By Dave Andrusko
Today is the 48th anniversary of Roe v. Wade, a judicial usurpation of legislative power that reverberates to this day.
Eight years ago, Heartbeat International created a site in anticipation of the 40th commemoration of the tragedy that is Roe v. Wade. Among other opportunities, visitors were encouraged to post where they were on January 22, 1973, and how they will commemorate this “act of raw judicial power (to quote dissenter Justice Bryon White).
On the bottom right of the site was a four-minute-long kinescope of CBS Evening News, anchored by Walter Cronkite. Dubbed the “most trusted man in America, ” Cronkite announced that the unnamed decision that day had “legalized abortions.” Correspondent George Herman took it from there to “explain” the details of Roe (and Doe v. Bolton).
When I first saw it, in light of the ancient technology (and the 48 years that have passed), I couldn’t help thinking of Cronkite’s “You are There” series. The series used real network correspondents to tell historical stories as if those stories were being televised live in real time. Only this, of course, was not a re-enactment from the past, but living history.
Needless to say, Herman, like all correspondents, only partially described the decision[s] accurately. Three things stood out.
One was a reference that later in pregnancy states could take action “to protect the unborn child”!
Second, the decision[s] “thus sets limits on the right to abortion on demand,” which, in fact, they did not.
Third, and this is key to understanding where Justice Harry Blackmun was in 1973 (he became much more of an ardent feminist in later years), Herman reported, “In effect the court made abortions subject only to the decision of the pregnant woman’s doctor.”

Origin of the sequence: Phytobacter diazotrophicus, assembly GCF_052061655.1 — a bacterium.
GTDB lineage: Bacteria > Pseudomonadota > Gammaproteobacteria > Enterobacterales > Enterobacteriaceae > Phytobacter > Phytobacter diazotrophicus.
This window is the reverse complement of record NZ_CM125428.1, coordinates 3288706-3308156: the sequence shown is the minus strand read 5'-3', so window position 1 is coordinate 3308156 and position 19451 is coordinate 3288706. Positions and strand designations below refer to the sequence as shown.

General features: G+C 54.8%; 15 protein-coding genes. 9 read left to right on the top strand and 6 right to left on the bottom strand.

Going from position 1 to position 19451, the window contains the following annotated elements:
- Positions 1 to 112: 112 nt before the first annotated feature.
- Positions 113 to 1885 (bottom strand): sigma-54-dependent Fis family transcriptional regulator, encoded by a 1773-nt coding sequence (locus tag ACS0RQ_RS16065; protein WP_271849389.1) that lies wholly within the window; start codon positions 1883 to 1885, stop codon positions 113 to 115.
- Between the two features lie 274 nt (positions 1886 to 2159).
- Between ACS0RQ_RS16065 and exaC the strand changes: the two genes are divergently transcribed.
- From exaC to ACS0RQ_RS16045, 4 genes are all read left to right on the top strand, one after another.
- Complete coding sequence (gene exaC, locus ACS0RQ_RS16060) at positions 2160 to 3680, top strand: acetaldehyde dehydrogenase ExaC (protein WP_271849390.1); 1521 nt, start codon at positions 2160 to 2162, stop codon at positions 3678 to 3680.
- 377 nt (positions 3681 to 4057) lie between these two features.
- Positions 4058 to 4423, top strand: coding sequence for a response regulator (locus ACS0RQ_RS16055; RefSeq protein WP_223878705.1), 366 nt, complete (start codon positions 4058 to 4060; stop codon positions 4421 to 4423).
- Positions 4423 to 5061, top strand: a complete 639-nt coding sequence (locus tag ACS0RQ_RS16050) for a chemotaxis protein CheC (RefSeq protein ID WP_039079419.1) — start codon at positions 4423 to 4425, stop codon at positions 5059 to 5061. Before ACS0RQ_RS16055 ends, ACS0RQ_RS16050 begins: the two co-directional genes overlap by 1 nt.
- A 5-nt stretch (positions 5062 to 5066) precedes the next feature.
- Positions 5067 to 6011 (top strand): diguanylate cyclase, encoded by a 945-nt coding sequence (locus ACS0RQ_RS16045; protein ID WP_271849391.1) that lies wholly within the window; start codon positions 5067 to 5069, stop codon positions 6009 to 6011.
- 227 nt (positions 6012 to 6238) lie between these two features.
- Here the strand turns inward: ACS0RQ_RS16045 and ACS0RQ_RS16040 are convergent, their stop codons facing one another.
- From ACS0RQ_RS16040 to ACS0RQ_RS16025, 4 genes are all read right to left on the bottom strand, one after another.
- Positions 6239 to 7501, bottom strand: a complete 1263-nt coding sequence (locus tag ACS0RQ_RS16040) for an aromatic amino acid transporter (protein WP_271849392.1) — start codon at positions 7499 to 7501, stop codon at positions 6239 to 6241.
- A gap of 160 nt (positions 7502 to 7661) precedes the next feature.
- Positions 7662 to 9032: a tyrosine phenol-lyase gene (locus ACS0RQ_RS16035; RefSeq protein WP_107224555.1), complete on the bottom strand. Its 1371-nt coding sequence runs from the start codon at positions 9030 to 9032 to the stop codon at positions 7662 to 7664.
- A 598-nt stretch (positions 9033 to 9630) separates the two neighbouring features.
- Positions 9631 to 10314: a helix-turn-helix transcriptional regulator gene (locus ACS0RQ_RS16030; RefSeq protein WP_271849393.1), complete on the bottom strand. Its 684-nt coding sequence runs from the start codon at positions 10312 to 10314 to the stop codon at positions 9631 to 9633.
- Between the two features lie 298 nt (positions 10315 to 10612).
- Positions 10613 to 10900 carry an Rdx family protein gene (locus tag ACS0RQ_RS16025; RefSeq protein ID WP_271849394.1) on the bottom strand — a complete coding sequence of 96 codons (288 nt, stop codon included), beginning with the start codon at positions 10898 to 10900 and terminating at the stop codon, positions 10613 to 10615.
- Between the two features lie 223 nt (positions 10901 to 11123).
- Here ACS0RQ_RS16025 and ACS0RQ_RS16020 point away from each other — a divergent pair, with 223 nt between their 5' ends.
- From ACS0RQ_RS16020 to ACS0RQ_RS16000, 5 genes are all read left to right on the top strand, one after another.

Not the woman, but “the pregnant woman’s doctor.”
Two guests were briefly interviewed. The first was Alan Guttmacher, “president of the Planned Parenthood Federation of America and a leader in the International Planned Parenthood Federation in the 1960s and early 1970s,” according to the Guttmacher Institute (GI), formerly known as the Alan Guttmacher Institute. GI was spun off from PPFA in 1968 and has ever since earned the misbegotten reputation as a non-partisan source of abortion-related information.
Guttmacher told CBS Evening News, “I think to raise the dignity of a woman and give her freedom of choice in this area is an extraordinary event.” January 22, 1973, he accurately predicted, would be seen as a “historic day.”
Fr. James McHugh gave the pro-life response. At the time McHugh was executive director of the U.S. Bishops’ Office for Pro-Life Activities. McHugh (who later became Bishop McHugh) spoke of the decision having withdrawn “human rights” from the unborn. “The judgment of the Court will do a great deal to tear down the respect previously accorded human life in our culture,” he accurately predicted.
In case you think our Movement has not made an immense difference, consider this. Herman concluded by remarking matter-of-fact, “If the experience of New York state is any guide, America will eventually have one abortion for every two births.”
The number of abortions has diminished by almost half from its peak. The culture is much more aware of the unborn child than it was in 1973.
That we do not “have one abortion for every two births” is the case for one reason and one reason only: you.